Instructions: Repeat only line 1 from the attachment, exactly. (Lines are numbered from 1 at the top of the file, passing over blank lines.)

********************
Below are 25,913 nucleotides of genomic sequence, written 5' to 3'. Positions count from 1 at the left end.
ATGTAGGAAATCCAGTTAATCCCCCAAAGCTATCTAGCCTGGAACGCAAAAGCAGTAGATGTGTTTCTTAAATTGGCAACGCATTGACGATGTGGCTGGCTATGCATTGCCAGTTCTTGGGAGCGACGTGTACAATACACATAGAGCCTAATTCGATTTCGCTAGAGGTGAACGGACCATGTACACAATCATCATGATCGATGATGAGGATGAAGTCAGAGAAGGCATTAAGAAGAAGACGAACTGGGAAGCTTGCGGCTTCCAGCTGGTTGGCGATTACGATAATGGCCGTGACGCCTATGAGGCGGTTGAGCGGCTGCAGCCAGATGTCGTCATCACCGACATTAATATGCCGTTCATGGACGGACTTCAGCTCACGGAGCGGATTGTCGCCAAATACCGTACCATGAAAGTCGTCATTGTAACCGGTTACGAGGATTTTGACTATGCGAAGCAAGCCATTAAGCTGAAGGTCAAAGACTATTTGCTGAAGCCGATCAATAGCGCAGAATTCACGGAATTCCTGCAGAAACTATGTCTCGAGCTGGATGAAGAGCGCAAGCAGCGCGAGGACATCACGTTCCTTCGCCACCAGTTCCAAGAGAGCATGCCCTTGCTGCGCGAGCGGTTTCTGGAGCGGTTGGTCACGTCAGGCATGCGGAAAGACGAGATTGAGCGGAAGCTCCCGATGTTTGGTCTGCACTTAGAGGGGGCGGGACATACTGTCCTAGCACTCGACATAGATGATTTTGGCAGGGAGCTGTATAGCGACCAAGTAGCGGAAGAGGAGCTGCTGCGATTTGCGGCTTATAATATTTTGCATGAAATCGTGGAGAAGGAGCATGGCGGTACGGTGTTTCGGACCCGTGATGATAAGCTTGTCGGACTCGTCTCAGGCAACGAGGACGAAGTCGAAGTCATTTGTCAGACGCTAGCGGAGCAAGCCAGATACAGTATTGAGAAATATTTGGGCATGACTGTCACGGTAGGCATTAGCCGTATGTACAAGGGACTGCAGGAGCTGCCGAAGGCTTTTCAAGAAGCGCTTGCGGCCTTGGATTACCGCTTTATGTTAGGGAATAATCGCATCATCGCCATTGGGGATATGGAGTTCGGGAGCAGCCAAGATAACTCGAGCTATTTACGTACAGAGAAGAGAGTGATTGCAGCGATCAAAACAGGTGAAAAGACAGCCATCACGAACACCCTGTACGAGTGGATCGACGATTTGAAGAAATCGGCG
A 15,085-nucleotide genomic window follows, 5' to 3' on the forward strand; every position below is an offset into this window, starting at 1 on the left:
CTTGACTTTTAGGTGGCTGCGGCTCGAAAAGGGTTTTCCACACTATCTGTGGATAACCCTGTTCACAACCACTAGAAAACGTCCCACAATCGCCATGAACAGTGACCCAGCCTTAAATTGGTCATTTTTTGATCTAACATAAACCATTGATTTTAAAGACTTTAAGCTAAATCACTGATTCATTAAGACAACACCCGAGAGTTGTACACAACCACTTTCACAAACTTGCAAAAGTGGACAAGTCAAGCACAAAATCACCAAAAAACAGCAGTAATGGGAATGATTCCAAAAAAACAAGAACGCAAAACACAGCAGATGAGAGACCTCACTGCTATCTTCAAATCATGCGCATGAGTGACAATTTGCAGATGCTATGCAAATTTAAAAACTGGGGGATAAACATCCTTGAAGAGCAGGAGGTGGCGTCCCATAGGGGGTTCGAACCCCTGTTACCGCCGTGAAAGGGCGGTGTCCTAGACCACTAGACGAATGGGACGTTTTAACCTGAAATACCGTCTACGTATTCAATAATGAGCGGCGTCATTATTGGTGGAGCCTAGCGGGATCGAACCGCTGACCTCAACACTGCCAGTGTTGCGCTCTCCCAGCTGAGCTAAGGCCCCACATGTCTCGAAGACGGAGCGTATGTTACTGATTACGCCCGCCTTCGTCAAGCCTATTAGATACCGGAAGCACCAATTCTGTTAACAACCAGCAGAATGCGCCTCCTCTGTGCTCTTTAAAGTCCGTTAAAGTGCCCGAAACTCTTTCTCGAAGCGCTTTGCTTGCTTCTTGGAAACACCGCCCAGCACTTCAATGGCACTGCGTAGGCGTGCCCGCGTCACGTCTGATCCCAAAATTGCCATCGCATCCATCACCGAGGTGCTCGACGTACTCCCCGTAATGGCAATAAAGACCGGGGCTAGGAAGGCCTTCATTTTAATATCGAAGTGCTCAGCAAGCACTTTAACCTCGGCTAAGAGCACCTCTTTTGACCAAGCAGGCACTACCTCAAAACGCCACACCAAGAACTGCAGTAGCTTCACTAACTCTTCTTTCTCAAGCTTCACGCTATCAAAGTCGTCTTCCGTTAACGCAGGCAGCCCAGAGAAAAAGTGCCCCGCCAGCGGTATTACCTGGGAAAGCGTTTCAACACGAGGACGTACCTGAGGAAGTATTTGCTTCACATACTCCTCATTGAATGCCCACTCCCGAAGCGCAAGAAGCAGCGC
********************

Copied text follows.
Below are 25,913 nucleotides of genomic sequence, written 5' to 3'. Positions count from 1 at the left end.